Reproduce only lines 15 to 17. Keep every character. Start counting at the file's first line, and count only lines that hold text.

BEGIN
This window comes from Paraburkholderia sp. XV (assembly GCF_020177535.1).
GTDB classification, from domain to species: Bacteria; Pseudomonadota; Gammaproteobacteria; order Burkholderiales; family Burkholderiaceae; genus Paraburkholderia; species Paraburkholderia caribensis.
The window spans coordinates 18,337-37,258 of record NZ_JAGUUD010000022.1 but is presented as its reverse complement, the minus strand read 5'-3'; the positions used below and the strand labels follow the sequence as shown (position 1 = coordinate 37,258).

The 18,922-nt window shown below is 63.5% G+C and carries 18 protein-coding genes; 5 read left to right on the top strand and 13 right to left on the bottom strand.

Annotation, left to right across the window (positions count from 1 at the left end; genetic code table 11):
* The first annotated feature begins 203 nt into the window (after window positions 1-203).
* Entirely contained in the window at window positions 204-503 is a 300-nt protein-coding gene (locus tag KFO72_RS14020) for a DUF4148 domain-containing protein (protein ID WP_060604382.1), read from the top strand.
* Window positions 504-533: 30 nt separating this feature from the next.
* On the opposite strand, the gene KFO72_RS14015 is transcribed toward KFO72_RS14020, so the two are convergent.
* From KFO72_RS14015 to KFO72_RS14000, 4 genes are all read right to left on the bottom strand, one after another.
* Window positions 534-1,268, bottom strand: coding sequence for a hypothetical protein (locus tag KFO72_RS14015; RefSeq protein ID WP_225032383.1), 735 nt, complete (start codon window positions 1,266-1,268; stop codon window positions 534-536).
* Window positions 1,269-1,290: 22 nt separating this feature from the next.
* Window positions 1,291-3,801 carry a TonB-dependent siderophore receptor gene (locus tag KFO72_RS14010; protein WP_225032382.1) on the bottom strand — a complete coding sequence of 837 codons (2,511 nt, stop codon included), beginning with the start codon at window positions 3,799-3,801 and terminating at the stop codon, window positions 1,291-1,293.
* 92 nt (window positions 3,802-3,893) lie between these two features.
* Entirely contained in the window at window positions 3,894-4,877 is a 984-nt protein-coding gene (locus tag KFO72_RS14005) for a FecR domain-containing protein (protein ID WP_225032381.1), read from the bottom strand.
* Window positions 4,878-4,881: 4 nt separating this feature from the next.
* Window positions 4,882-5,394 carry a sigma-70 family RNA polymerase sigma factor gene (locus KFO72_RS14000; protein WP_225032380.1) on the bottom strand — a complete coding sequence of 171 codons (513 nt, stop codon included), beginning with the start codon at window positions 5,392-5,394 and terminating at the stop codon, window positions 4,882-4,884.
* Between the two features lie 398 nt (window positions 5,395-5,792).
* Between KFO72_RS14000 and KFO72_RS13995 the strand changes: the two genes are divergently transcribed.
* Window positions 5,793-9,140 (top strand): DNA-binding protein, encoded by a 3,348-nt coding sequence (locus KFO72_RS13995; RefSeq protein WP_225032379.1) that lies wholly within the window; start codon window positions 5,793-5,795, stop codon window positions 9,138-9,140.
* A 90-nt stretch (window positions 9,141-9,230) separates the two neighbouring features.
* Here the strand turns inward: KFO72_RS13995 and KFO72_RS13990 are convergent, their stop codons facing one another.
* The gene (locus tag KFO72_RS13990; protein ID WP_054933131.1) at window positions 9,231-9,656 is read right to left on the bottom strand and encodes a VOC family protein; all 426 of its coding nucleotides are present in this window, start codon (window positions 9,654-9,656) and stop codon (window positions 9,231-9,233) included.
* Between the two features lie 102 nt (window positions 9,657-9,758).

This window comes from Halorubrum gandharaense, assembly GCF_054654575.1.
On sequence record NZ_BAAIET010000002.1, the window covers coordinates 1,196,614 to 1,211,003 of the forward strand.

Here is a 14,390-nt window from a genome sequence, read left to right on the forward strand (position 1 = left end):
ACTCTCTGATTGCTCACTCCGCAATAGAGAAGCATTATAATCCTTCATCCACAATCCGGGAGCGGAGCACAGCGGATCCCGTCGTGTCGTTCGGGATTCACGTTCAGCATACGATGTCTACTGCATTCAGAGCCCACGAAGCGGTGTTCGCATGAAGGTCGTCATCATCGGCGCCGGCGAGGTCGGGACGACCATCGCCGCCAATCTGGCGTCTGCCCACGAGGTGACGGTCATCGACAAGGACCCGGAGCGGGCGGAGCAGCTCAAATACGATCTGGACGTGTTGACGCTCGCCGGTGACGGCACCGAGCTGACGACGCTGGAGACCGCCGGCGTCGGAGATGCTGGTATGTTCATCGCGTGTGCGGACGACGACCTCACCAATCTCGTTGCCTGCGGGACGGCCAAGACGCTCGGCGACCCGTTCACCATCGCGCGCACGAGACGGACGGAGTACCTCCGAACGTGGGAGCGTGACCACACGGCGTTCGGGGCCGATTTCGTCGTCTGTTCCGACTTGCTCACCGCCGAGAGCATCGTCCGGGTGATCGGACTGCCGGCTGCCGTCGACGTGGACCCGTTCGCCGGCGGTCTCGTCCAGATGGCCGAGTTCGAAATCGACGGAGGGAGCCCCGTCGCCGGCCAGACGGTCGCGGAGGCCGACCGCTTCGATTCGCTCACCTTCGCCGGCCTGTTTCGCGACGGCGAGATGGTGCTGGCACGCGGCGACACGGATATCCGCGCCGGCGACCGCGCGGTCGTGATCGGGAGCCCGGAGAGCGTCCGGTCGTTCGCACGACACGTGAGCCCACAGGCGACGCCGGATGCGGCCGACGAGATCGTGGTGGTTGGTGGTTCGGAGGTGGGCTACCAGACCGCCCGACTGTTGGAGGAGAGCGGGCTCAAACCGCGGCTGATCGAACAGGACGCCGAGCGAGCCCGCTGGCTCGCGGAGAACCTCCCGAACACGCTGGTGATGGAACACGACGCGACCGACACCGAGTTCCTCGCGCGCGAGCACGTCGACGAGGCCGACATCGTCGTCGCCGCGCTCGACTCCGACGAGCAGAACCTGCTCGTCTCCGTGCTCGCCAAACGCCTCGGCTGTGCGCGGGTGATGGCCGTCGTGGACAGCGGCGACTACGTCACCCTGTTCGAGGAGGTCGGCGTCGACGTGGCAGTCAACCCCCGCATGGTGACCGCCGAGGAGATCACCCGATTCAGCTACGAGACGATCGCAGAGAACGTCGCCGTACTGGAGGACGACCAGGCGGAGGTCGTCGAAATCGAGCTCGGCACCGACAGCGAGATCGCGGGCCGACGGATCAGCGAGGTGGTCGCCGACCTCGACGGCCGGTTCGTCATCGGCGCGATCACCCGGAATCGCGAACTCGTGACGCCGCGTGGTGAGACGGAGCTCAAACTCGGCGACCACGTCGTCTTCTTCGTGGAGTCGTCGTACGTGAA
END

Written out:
* Entirely contained in the window at window positions 3,894-4,877 is a 984-nt protein-coding gene (locus tag KFO72_RS14005) for a FecR domain-containing protein (protein ID WP_225032381.1), read from the bottom strand.
* Window positions 4,878-4,881: 4 nt separating this feature from the next.
* Window positions 4,882-5,394 carry a sigma-70 family RNA polymerase sigma factor gene (locus KFO72_RS14000; protein WP_225032380.1) on the bottom strand — a complete coding sequence of 171 codons (513 nt, stop codon included), beginning with the start codon at window positions 5,392-5,394 and terminating at the stop codon, window positions 4,882-4,884.